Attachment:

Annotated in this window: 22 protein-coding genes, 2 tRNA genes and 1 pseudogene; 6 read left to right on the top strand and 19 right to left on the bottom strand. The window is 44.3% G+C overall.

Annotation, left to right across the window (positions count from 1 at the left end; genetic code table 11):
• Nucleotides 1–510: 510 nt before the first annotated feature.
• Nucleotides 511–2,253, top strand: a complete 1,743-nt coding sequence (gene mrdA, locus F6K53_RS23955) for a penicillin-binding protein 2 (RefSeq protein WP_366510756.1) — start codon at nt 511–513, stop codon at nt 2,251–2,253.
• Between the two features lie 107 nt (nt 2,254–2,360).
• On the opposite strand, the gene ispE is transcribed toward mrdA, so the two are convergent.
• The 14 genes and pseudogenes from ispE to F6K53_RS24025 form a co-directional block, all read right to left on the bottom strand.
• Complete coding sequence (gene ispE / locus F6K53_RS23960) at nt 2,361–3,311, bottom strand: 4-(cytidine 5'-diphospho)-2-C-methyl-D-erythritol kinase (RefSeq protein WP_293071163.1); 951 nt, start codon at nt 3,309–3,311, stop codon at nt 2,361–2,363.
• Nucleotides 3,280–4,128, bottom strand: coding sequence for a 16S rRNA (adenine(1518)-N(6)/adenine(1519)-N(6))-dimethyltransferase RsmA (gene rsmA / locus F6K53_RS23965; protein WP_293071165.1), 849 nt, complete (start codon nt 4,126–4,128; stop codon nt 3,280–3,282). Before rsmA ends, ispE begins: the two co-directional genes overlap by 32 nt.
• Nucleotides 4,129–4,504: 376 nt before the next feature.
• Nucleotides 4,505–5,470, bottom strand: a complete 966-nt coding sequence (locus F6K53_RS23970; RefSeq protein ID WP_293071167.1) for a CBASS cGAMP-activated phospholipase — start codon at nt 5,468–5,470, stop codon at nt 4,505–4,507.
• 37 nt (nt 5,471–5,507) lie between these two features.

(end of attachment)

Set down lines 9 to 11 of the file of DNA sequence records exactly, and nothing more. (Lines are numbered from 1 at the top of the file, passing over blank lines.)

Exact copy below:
• Nucleotides 3,280–4,128, bottom strand: coding sequence for a 16S rRNA (adenine(1518)-N(6)/adenine(1519)-N(6))-dimethyltransferase RsmA (gene rsmA / locus F6K53_RS23965; protein WP_293071165.1), 849 nt, complete (start codon nt 4,126–4,128; stop codon nt 3,280–3,282). Before rsmA ends, ispE begins: the two co-directional genes overlap by 32 nt.
• Nucleotides 4,129–4,504: 376 nt before the next feature.
• Nucleotides 4,505–5,470, bottom strand: a complete 966-nt coding sequence (locus F6K53_RS23970; RefSeq protein ID WP_293071167.1) for a CBASS cGAMP-activated phospholipase — start codon at nt 5,468–5,470, stop codon at nt 4,505–4,507.